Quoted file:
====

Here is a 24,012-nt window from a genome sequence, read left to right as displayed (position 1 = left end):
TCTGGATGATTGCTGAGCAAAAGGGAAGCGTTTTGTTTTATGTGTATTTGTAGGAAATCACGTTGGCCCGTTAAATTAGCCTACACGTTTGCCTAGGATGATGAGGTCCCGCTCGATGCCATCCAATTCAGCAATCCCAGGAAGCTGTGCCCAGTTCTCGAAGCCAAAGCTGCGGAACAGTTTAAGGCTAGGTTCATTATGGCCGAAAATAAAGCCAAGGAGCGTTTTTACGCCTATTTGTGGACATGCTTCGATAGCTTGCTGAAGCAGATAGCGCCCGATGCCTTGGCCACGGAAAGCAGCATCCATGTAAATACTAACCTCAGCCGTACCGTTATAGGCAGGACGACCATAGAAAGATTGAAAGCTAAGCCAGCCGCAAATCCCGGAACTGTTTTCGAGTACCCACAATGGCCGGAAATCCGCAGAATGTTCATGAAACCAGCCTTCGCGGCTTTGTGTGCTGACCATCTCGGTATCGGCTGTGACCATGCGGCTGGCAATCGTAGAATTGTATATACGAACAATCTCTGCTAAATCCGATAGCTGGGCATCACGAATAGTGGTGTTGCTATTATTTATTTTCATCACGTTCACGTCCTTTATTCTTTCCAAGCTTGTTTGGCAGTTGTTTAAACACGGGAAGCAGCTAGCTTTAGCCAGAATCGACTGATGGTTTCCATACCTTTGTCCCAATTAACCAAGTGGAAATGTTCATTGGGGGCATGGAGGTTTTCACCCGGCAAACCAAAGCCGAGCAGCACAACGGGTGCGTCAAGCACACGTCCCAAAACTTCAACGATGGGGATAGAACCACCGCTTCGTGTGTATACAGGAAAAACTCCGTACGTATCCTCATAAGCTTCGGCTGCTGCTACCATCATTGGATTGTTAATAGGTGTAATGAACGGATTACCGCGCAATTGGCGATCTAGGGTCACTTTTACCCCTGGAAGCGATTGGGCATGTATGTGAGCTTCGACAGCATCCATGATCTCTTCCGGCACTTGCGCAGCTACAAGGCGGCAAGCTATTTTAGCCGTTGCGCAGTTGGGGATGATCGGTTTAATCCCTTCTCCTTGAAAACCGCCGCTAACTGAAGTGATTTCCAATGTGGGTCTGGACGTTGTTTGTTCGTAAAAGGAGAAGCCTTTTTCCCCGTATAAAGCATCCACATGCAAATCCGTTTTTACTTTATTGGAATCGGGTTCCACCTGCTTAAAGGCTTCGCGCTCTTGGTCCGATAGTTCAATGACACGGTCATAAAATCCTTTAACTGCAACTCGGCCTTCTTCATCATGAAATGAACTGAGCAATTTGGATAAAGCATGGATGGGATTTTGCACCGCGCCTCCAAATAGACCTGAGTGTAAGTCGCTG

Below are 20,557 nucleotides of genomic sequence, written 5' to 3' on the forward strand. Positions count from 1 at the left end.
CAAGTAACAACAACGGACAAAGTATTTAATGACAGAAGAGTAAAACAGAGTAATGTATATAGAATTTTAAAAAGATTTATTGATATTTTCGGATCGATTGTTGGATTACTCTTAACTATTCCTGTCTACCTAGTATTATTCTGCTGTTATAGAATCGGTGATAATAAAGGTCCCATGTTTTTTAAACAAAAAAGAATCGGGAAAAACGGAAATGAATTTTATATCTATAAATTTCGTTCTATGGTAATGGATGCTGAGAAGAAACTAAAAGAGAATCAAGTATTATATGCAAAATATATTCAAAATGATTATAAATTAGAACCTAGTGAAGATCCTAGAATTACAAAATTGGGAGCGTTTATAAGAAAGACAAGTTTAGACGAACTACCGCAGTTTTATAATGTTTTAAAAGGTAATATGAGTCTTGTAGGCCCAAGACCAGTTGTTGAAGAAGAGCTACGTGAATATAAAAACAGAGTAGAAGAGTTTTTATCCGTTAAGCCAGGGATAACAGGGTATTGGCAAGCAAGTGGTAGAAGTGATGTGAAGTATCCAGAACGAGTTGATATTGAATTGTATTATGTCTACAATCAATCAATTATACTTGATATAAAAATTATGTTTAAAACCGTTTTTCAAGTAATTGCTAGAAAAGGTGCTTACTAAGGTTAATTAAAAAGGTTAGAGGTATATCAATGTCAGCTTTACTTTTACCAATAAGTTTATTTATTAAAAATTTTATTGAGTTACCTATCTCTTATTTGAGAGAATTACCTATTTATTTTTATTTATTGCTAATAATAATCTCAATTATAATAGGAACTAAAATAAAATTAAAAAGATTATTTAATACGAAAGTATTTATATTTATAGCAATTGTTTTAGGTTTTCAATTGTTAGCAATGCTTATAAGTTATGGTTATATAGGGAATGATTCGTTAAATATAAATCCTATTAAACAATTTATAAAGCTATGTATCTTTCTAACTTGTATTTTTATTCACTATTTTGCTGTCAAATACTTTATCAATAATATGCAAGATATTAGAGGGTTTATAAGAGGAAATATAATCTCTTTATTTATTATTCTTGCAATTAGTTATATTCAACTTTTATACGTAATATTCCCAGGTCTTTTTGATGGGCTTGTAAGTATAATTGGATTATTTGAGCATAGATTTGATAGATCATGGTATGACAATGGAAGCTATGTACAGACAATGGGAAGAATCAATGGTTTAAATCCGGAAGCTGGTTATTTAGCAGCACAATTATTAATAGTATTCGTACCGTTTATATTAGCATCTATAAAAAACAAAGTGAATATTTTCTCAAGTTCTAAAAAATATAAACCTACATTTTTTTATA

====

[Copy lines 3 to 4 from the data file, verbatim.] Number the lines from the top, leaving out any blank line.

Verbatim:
Below are 20,557 nucleotides of genomic sequence, written 5' to 3' on the forward strand. Positions count from 1 at the left end.
CAAGTAACAACAACGGACAAAGTATTTAATGACAGAAGAGTAAAACAGAGTAATGTATATAGAATTTTAAAAAGATTTATTGATATTTTCGGATCGATTGTTGGATTACTCTTAACTATTCCTGTCTACCTAGTATTATTCTGCTGTTATAGAATCGGTGATAATAAAGGTCCCATGTTTTTTAAACAAAAAAGAATCGGGAAAAACGGAAATGAATTTTATATCTATAAATTTCGTTCTATGGTAATGGATGCTGAGAAGAAACTAAAAGAGAATCAAGTATTATATGCAAAATATATTCAAAATGATTATAAATTAGAACCTAGTGAAGATCCTAGAATTACAAAATTGGGAGCGTTTATAAGAAAGACAAGTTTAGACGAACTACCGCAGTTTTATAATGTTTTAAAAGGTAATATGAGTCTTGTAGGCCCAAGACCAGTTGTTGAAGAAGAGCTACGTGAATATAAAAACAGAGTAGAAGAGTTTTTATCCGTTAAGCCAGGGATAACAGGGTATTGGCAAGCAAGTGGTAGAAGTGATGTGAAGTATCCAGAACGAGTTGATATTGAATTGTATTATGTCTACAATCAATCAATTATACTTGATATAAAAATTATGTTTAAAACCGTTTTTCAAGTAATTGCTAGAAAAGGTGCTTACTAAGGTTAATTAAAAAGGTTAGAGGTATATCAATGTCAGCTTTACTTTTACCAATAAGTTTATTTATTAAAAATTTTATTGAGTTACCTATCTCTTATTTGAGAGAATTACCTATTTATTTTTATTTATTGCTAATAATAATCTCAATTATAATAGGAACTAAAATAAAATTAAAAAGATTATTTAATACGAAAGTATTTATATTTATAGCAATTGTTTTAGGTTTTCAATTGTTAGCAATGCTTATAAGTTATGGTTATATAGGGAATGATTCGTTAAATATAAATCCTATTAAACAATTTATAAAGCTATGTATCTTTCTAACTTGTATTTTTATTCACTATTTTGCTGTCAAATACTTTATCAATAATATGCAAGATATTAGAGGGTTTATAAGAGGAAATATAATCTCTTTATTTATTATTCTTGCAATTAGTTATATTCAACTTTTATACGTAATATTCCCAGGTCTTTTTGATGGGCTTGTAAGTATAATTGGATTATTTGAGCATAGATTTGATAGATCATGGTATGACAATGGAAGCTATGTACAGACAATGGGAAGAATCAATGGTTTAAATCCGGAAGCTGGTTATTTAGCAGCACAATTATTAATAGTATTCGTACCGTTTATATTAGCATCTATAAAAAACAAAGTGAATATTTTCTCAAGTTCTAAAAAATATAAACCTACATTTTTTTATA